Villages of the HinterlandThe hinterland of Marotta and its province is full of characteristic villages and towns whose historical charm has been persevered and where time has seemingly stood still.
We recommend a tourist and cultural tour of some of these.
First stop: MONDAVIO
Can be reached from Hotel Imperial in Marotta by car in approx. 30 minutes
The spectacular historical centre of Mondavio is amongst one of the best preserved in the Marche region, inspired by the architectural features of a city which is a “living body” of Leonardo and Francesco Di Giorgio Martini.
We recommend you visit:
The Rocca Roveresca of Mondavio (Fortress)
Built between 1482 and 1492 following the wishes of Giovanni Della Rovere of Senigallia, the Fortress, designed by the renowned Sienese architect Francesco Di Giorgio Martini, is considered an absolute masterpiece of military architecture from the Renaissance era.
The magnificent complex is composed of a striking polygon shaped donjon with ten irregularly formed sides which constitute an impregnable fortress, an indispensible defence weapon for a territory positioned on the border, where past battles have left their unmistakeable mark.
Castle of Sant'Andrea di Suasa
Up on a hill just a few kilometres from Mondavio and still surrounded by powerful medieval walls with only one arched entrance, the castle was built by the Benedictine Monks who provided shelter to nearby communities who lived and worked under their protection.
Second stop: CORINALDO
Can be reached from Mondavio by car in approx. 15 minutes
Located in a strategic position between the Marca di Ancona and the State of Urbino, its centre is the Piaggia (“slope”), a staircase of one hundred steps towards which the red brick houses converge, arranged in a herringbone pattern.
To this day, the town's imposing walls have remained an integral symbol of the village of Corinaldo. These have remained practically intact since the 15th century and the entire 912m circle can be traced in an evocative guided tour. The doors, bulwarks, defence towers, swallow-tail merlons and communication trenches constitute a rare example of a fortified city.
The Towers of Corinaldo create a striking visual impact, including the 15th century “Sperone” tower in a pentagon shape, the “Scorticatore”, “Mangano” and “Calcinaro” towers, which derive their names from the profession of the people who used to live there.
The most interesting part of the town wall is perhaps that near Port St. Giovanni, insofar as many of its defence features have been preserved unaltered. In this section, the military architecture of the era displays its treasure chest of embrasures, loopholes, corbels, machicolations and battlements.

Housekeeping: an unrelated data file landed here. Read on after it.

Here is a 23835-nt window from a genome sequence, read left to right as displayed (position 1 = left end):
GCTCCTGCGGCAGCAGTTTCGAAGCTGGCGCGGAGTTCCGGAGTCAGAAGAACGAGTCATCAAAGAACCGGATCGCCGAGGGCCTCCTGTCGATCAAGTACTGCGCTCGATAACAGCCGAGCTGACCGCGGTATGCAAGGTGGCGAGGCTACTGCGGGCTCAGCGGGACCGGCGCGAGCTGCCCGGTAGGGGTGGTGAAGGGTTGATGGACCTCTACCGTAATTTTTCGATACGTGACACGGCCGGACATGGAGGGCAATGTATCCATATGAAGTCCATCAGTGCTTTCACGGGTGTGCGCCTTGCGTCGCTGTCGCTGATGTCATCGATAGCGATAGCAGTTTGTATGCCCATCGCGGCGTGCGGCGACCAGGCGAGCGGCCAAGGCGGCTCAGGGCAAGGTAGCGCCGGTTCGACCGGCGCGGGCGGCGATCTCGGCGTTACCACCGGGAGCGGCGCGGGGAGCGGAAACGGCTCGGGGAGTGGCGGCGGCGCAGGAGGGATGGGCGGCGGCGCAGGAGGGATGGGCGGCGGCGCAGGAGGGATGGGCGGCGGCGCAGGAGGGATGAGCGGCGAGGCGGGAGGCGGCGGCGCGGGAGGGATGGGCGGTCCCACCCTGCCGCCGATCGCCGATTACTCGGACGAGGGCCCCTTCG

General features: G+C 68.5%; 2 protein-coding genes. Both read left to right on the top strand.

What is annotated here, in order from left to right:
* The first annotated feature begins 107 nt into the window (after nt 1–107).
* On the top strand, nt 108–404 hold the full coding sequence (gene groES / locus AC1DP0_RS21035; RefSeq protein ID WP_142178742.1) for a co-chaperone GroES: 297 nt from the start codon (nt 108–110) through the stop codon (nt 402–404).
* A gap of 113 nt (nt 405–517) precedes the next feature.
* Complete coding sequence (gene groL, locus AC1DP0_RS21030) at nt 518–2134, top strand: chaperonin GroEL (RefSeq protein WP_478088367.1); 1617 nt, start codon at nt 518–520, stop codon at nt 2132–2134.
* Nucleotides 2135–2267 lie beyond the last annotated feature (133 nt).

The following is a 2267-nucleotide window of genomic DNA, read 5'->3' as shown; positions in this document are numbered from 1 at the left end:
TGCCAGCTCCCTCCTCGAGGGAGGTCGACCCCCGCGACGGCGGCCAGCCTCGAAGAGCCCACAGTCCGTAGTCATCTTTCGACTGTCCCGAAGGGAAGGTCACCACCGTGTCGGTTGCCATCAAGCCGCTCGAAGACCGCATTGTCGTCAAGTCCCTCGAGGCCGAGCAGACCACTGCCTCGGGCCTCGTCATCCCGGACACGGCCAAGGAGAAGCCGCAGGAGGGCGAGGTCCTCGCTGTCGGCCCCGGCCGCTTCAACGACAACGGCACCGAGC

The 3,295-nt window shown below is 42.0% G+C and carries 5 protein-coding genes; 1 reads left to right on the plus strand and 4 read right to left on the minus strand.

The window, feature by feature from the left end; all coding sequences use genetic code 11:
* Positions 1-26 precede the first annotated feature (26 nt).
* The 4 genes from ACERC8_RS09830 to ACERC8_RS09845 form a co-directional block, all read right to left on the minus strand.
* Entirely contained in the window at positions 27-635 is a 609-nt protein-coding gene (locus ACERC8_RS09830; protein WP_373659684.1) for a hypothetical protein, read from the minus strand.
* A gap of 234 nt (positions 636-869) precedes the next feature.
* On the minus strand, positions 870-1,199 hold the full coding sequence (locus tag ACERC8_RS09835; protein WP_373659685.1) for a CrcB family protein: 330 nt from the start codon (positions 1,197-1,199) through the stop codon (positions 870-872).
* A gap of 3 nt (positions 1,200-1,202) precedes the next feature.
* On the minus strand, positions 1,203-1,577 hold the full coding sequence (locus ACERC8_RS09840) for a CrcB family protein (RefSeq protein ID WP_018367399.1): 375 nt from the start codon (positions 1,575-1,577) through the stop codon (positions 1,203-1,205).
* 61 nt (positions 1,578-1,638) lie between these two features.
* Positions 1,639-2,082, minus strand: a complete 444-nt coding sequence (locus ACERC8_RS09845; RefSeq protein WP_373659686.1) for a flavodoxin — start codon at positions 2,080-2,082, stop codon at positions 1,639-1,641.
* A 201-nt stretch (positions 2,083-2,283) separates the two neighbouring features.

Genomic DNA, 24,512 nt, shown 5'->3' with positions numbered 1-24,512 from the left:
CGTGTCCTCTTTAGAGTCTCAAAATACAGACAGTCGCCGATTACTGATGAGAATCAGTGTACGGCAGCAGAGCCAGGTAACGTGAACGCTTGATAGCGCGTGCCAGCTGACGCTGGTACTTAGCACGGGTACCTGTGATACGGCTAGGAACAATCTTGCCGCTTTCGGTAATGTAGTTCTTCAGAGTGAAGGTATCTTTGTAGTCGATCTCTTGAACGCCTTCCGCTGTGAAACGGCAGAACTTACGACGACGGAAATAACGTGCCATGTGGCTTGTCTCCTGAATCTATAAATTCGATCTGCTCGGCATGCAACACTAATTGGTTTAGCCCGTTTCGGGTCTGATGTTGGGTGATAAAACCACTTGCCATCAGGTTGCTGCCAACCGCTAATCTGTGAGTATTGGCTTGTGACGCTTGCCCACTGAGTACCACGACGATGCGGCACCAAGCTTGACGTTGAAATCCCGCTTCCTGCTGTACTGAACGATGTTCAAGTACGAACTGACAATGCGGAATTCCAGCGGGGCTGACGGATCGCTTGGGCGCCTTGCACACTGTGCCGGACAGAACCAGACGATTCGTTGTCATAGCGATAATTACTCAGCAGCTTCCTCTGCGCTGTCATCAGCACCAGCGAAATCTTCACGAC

Turning towards the Bargello well, the terrace above the door arch can be reached, from where it is possible to admire the view of the historical centre and surrounding countryside, reaching as far as Monte Conero on clear days.
Absolutely not to be missed is the neoclassic architectural Municipal Building, the Municipal Theatre (1861-69) named after Carlo Goldoni and the Casa del Trecento (14th century Home), which houses the Pro Loco and is the oldest in the village.
The churches unveil the village's long history as part of the Papal State. The Collegiata di S. Francesco (collegiate) has ancient origins (1265), but comes to us in the form of its 17th & 18th century reconstructions.
The Santuario di. S. Maria Goretti (sanctuary), whose ex-monastery is now a "Sala del Costume" (Costume Hall) and local library, includes 18th century aspects of the ancient medieval church of St. Nicolò. The interior is a beautiful example of late baroque architecture, housing numerous works of art, including a large wooden choir bench which holds a spectacular Callido organ from 1767.
The Chiesa del Suffragio (church), completed in 1640, preserves a painting by Claudio Ridolfi, whilst a Callido organ can be found in the wooden choir bench above the entry to the Chiesa dell'Addolorata (church), consecrated in 1755.
Can be reached from Corinaldo by car in approx. 30 minutes
Arcevia is renowned for its impregnable fortress, which to this day has preserved its medieval town structure with four fortified village walls and the beautiful Collegiata di San Medardo (collegiate).
Inside, the collegiate houses various artistic masterpieces from the Renaissance and medieval eras: the Polyptych with the Eternal Father, Mother Mary and Son and the Saints, and the Baptism of Christ by Luca Signorelli, as well as the beautiful glazed terracotta sculpture by Giovanni Della Robbia, dated 1513 and placed as an altar frontal on the left transept.
Not to be missed are the doors of San Pietro, the Sasso and Sant'Agostino, as well as the two beautiful donjons of Sant'Agostino and Santa Lucia, which formed part of the ancient town walls.
On your way back to Hotel Imperial in Marotta (approx. 30 minutes), we recommend you stop in Senigallia and visit the Foro Annonario, located in the historical centre and just a stone's throw from the central Piazza Roma.
In the evenings, the structure which was designed in 1834 by architect Pietro Ghinelli in a neoclassic style, comes to life with numerous wine bars and venues where tasting platters and excellent wines can be enjoyed.